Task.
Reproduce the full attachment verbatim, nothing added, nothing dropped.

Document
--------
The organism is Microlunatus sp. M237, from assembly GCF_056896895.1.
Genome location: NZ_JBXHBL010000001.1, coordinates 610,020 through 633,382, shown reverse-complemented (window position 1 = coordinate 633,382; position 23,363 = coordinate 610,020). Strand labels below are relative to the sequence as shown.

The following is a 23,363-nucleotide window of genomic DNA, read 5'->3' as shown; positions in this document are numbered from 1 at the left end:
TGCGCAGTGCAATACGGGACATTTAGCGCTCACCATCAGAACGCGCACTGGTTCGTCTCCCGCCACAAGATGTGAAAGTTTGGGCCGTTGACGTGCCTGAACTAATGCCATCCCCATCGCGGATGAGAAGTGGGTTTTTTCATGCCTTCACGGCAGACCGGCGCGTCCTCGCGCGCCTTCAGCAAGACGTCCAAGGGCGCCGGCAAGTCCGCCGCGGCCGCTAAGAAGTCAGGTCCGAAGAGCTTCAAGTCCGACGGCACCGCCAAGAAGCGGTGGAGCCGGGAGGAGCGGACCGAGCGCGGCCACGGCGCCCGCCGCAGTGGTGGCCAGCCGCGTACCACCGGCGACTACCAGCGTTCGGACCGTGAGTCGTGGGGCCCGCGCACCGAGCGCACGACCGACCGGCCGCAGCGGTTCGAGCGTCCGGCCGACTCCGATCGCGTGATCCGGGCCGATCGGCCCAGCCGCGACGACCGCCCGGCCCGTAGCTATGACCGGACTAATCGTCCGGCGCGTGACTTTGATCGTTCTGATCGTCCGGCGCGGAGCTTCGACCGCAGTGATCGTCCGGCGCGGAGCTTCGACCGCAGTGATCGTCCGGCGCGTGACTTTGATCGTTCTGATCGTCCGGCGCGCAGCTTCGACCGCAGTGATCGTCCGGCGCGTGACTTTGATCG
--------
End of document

The organism is Microlunatus sp. M237, from assembly GCF_056896895.1.
Genome location: NZ_JBXHBL010000001.1, coordinates 610,020 through 633,382, shown reverse-complemented (window position 1 = coordinate 633,382; position 23,363 = coordinate 610,020). Strand labels below are relative to the sequence as shown.

The following is a 23,363-nucleotide window of genomic DNA, read 5'->3' as shown; positions in this document are numbered from 1 at the left end:
TGCGCAGTGCAATACGGGACATTTAGCGCTCACCATCAGAACGCGCACTGGTTCGTCTCCCGCCACAAGATGTGAAAGTTTGGGCCGTTGACGTGCCTGAACTAATGCCATCCCCATCGCGGATGAGAAGTGGGTTTTTTCATGCCTTCACGGCAGACCGGCGCGTCCTCGCGCGCCTTCAGCAAGACGTCCAAGGGCGCCGGCAAGTCCGCCGCGGCCGCTAAGAAGTCAGGTCCGAAGAGCTTCAAGTCCGACGGCACCGCCAAGAAGCGGTGGAGCCGGGAGGAGCGGACCGAGCGCGGCCACGGCGCCCGCCGCAGTGGTGGCCAGCCGCGTACCACCGGCGACTACCAGCGTTCGGACCGTGAGTCGTGGGGCCCGCGCACCGAGCGCACGACCGACCGGCCGCAGCGGTTCGAGCGTCCGGCCGACTCCGATCGCGTGATCCGGGCCGATCGGCCCAGCCGCGACGACCGCCCGGCCCGTAGCTATGACCGGACTAATCGTCCGGCGCGTGACTTTGATCGTTCTGATCGTCCGGCGCGGAGCTTCGACCGCAGTGATCGTCCGGCGCGGAGCTTCGACCGCAGTGATCGTCCGGCGCGTGACTTTGATCGTTCTGATCGTCCGGCGCGCAGCTTCGACCGCAGTGATCGTCCGGCGCGTGACTTTGATCG